“Whereof one cannot speak, thereof one must be silent.” 
   —Ludwig Wittgenstein

“No sooner have I begun to speak—than I assume a camouflage and differ no longer from my surroundings. No sooner have I begun to differ—than my differing makes me one with my surroundings. No sooner have I become one with my surroundings—than I begin once more to speak and I differ. No sooner have I heard that no one is speaking—Than I secretly translate for myself the objects I perceive into language, and no sooner have I translated the objects—than they become a CONCEPT to me.” 
   —Peter Handke

In spring 2000, Liminal presented Playwright Peter Handke’s newest work, The Hour We Knew Nothing of Each Other. Handke’s play features the comings and goings of more than 400 characters who pass by one another without speaking a single word. In the silence of a imagined city square, Liminal returned the magic of storytelling to the spectator, while quietly suggesting that our media-driven culture may no longer need language to form a community. Indeed, as the play wandered into the hinterland of the surreal, the question arose—is community still possible? The Hour We Knew Nothing of Each Other also featured the work of visual, sound and culinary artists who produced an edible pre-performance gallery installation, digital sound design, and slide media.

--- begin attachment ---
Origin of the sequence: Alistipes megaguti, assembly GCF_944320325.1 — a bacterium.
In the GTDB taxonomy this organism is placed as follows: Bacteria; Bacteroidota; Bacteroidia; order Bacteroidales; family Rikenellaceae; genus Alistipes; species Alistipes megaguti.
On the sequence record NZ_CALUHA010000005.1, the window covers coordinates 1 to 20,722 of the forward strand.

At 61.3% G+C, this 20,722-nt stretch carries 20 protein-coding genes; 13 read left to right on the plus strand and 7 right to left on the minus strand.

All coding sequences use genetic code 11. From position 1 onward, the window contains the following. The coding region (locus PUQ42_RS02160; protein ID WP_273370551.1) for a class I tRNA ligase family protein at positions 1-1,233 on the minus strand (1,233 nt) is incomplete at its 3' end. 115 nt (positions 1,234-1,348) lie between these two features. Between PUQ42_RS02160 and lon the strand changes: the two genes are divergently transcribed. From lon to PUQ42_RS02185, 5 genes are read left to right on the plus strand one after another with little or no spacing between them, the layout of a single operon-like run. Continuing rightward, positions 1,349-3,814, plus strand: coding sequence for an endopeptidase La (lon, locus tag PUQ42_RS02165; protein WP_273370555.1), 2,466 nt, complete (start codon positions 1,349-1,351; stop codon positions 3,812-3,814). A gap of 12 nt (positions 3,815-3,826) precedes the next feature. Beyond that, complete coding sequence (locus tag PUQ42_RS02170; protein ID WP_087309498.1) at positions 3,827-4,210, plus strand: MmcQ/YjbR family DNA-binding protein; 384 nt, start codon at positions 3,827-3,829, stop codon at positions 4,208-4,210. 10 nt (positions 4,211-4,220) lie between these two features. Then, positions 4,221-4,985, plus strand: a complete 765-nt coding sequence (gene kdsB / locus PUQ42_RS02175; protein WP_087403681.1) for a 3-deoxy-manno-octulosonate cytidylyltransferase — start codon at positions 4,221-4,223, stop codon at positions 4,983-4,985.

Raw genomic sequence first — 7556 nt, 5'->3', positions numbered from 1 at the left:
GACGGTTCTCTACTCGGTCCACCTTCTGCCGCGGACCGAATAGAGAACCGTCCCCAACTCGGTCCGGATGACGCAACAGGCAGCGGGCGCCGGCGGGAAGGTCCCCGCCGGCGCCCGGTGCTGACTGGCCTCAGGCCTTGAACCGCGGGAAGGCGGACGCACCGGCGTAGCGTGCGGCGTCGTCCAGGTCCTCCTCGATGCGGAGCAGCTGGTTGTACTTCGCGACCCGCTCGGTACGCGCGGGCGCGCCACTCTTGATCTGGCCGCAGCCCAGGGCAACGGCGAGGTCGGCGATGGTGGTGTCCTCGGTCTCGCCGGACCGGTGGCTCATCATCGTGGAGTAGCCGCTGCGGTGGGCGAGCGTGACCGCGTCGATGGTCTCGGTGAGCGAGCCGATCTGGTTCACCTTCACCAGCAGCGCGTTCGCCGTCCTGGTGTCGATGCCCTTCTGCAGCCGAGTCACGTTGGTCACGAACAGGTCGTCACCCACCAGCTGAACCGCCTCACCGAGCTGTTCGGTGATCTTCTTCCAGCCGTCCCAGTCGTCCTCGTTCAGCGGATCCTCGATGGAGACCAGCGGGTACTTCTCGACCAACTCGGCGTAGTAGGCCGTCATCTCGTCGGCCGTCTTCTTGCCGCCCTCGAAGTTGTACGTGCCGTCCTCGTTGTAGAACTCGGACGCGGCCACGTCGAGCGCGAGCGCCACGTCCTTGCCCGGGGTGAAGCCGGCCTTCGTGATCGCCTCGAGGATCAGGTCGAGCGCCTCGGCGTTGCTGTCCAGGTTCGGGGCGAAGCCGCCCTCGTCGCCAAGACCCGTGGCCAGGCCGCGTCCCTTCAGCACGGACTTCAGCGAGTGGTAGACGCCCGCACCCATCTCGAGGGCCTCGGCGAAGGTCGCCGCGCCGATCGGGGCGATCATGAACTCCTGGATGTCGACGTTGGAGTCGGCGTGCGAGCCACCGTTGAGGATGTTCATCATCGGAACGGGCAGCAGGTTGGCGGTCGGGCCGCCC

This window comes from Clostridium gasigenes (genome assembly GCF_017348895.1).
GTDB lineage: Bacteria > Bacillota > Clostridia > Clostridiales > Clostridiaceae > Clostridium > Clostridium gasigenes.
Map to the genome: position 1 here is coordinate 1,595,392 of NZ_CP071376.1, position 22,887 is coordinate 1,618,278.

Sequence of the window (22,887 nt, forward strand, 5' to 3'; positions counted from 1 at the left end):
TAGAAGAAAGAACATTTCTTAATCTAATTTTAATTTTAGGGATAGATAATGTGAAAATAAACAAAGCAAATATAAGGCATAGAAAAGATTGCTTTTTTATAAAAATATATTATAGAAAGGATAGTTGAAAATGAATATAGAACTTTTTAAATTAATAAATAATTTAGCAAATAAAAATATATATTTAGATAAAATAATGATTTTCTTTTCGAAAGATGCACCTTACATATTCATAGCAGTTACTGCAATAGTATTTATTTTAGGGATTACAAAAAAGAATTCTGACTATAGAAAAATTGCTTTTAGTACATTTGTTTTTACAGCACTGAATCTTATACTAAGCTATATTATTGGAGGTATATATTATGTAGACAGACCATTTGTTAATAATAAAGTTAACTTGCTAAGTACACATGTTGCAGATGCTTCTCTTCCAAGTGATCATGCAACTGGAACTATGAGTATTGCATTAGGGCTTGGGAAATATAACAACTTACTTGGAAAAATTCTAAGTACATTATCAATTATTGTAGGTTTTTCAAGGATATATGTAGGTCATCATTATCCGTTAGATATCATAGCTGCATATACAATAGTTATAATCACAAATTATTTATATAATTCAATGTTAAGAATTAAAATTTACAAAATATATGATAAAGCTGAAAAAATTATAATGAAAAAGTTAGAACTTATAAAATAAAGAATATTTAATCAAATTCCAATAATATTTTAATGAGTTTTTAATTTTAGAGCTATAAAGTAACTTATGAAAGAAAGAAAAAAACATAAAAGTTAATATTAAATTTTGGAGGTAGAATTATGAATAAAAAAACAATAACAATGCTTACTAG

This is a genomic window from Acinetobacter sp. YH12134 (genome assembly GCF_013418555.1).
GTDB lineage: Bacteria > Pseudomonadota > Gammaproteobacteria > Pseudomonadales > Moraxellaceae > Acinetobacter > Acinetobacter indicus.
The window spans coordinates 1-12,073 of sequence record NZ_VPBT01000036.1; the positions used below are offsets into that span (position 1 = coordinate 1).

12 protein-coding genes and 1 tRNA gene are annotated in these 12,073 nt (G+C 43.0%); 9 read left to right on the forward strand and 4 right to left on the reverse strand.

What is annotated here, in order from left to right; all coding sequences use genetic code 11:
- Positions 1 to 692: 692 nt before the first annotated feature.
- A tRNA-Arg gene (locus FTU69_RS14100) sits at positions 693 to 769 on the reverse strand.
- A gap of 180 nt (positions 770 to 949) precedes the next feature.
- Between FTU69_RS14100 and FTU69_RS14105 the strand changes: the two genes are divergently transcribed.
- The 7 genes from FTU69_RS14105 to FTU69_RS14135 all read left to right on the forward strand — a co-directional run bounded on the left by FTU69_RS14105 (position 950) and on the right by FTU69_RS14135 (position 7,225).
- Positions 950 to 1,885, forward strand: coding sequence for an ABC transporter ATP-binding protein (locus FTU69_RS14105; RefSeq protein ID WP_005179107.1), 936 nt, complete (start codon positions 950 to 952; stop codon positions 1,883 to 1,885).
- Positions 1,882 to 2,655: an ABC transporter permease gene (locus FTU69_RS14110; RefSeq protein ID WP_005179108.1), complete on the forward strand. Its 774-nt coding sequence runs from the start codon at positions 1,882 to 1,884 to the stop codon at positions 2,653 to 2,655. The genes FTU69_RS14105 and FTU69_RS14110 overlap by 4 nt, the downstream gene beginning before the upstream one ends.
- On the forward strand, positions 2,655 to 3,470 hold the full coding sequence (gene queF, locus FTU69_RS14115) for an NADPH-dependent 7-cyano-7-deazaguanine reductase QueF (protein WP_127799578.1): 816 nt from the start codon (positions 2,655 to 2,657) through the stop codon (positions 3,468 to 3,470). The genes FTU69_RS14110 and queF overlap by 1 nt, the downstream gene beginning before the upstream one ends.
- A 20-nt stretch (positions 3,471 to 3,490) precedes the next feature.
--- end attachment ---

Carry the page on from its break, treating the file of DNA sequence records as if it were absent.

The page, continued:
The Hour We Knew Nothing of Each Other was performed in Liminal’s new gallery space, the Metropolitan Art Studio. Bryan Markovitz directed. Amanda Boekelheide directed movement. John Berendzen produced the original score and programming. Leather Storrs designed the mixed-sign-and-referent food installation. Moses Gunesch designed and photographed the digital slide photography. Actors included Amanda Boekelheide, Leslie Shearing, Georgia Luce, Brett Beserock, Jeff Marchant, Michael Brickler and Trent Moore.

Link to the performance floor plan

The Oregonian, April 13, 2000